Consider differential equation $$y'=a_3(x)y^3+a_2(x)y^2+a_1(x)y+a_0(x)$$ where $a_i(x)$ is continuous and periodic with period $2\pi$, i=0, 1, 2, 3. Assume that $a_3(x)\ge0$ and $a_3(x)$ is not equal to 0 for all x. Prove that the equation has at most three different periodic solutions with period $2\pi$.


Assume $y_1(x)>y_2(x)>y_3(x)>y_4(x)$ are four $2\pi-$ periodic solutions.

Then we get $$ \frac{y_1'-y_2'}{y_1-y_2}-\frac{y_2'-y_3'}{y_2-y_3}=a_3(y_1-y_3)(y_1+y_2+y_3)+a_2(y_1-y_3)$$

Integrate both side from $0$ to $2\pi$, we get $$ 0=\int_0^{2\pi}\left[ a_3(y_1-y_3)(y_1+y_2+y_3)+a_2(y_1-y_3)\right] \mathrm{d}x$$

Similarly we can get $$ 0=\int_0^{2\pi}\left[ a_3(y_1-y_3)(y_1+y_4+y_3)+a_2(y_1-y_3)\right] \mathrm{d}x$$

Subtract two equations, we get $$ 0=\int_0^{2\pi} a_3(y_1-y_3)(y_2-y_4) \mathrm{d}x$$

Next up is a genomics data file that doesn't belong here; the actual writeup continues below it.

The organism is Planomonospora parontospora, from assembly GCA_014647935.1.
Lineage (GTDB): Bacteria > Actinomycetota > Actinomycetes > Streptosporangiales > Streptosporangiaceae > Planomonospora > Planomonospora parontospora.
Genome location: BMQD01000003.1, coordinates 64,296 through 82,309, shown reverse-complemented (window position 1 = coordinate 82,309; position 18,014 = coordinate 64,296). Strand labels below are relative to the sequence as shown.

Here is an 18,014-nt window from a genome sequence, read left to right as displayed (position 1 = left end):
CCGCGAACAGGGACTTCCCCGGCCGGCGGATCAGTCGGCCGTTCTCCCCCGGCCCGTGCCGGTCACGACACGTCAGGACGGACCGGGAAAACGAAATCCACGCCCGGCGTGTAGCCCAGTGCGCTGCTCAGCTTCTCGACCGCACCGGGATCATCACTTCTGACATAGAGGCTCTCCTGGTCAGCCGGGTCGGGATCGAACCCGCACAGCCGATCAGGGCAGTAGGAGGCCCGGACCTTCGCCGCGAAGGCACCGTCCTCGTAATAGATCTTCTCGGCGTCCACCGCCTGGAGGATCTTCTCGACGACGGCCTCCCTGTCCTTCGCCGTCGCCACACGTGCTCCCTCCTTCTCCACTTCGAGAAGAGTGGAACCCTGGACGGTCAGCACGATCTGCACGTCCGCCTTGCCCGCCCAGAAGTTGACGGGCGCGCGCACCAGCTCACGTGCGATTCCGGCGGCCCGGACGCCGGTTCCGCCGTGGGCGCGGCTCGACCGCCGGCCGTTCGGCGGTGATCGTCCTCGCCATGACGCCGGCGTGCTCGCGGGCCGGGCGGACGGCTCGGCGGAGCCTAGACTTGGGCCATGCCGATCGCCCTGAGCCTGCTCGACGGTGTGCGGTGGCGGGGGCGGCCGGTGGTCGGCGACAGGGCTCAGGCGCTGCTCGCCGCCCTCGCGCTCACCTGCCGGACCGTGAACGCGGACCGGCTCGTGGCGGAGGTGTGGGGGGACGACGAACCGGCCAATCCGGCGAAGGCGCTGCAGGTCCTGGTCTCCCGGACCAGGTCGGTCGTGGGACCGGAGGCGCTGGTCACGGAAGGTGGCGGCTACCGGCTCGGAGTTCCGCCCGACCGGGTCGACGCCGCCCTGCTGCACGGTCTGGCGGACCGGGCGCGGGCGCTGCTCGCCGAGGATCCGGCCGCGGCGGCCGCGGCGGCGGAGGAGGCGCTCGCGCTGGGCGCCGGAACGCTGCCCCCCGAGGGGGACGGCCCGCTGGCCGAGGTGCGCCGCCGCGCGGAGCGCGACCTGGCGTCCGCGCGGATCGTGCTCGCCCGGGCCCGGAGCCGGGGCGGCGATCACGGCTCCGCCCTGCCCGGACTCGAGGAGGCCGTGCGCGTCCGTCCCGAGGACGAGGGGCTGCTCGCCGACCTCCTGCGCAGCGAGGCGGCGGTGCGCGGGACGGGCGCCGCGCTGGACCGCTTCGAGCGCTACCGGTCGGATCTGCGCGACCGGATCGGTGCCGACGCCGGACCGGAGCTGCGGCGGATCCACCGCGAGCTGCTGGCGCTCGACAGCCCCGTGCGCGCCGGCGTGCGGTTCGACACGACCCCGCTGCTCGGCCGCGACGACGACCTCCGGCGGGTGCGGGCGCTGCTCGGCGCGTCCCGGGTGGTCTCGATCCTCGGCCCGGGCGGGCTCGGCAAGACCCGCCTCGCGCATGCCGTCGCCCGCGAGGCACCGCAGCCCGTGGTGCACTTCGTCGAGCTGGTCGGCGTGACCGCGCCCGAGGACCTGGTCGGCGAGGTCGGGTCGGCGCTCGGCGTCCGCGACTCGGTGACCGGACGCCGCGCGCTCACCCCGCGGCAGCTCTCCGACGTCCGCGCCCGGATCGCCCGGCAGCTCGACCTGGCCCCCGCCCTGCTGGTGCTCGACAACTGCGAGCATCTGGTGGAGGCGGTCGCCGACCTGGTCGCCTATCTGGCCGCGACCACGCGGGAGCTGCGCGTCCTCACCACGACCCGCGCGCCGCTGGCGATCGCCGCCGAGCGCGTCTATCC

It's clear that RHS is larger than $0$. Contradiction!

  • $\begingroup$ You have shown when $y_1(x)>y_2(x)>y_3(x)>y_4(x),\, \forall x$, they cannot all be solutions. But does that condition necessarily hold for any set of $4$ distinct solutions? $\endgroup$ – Hans Sep 24 '18 at 5:48
  • $\begingroup$ @Hans Yes, it's true because of the existence and uniqueness theorem for ODE. $\endgroup$ – user263834 Sep 24 '18 at 7:46
  • $\begingroup$ You are right. Two distinct solutions cannot cross each other, otherwise they should coalesce into one. Very nice. +1. What inspired you to think of this manipulation? Do you have other similar examples of this method? $\endgroup$ – Hans Sep 24 '18 at 8:54
  • $\begingroup$ @Hans I think this is a classic result in ODE, but I can't find the source of this method. Maybe it's just a very special one. $\endgroup$ – user263834 Sep 25 '18 at 11:35

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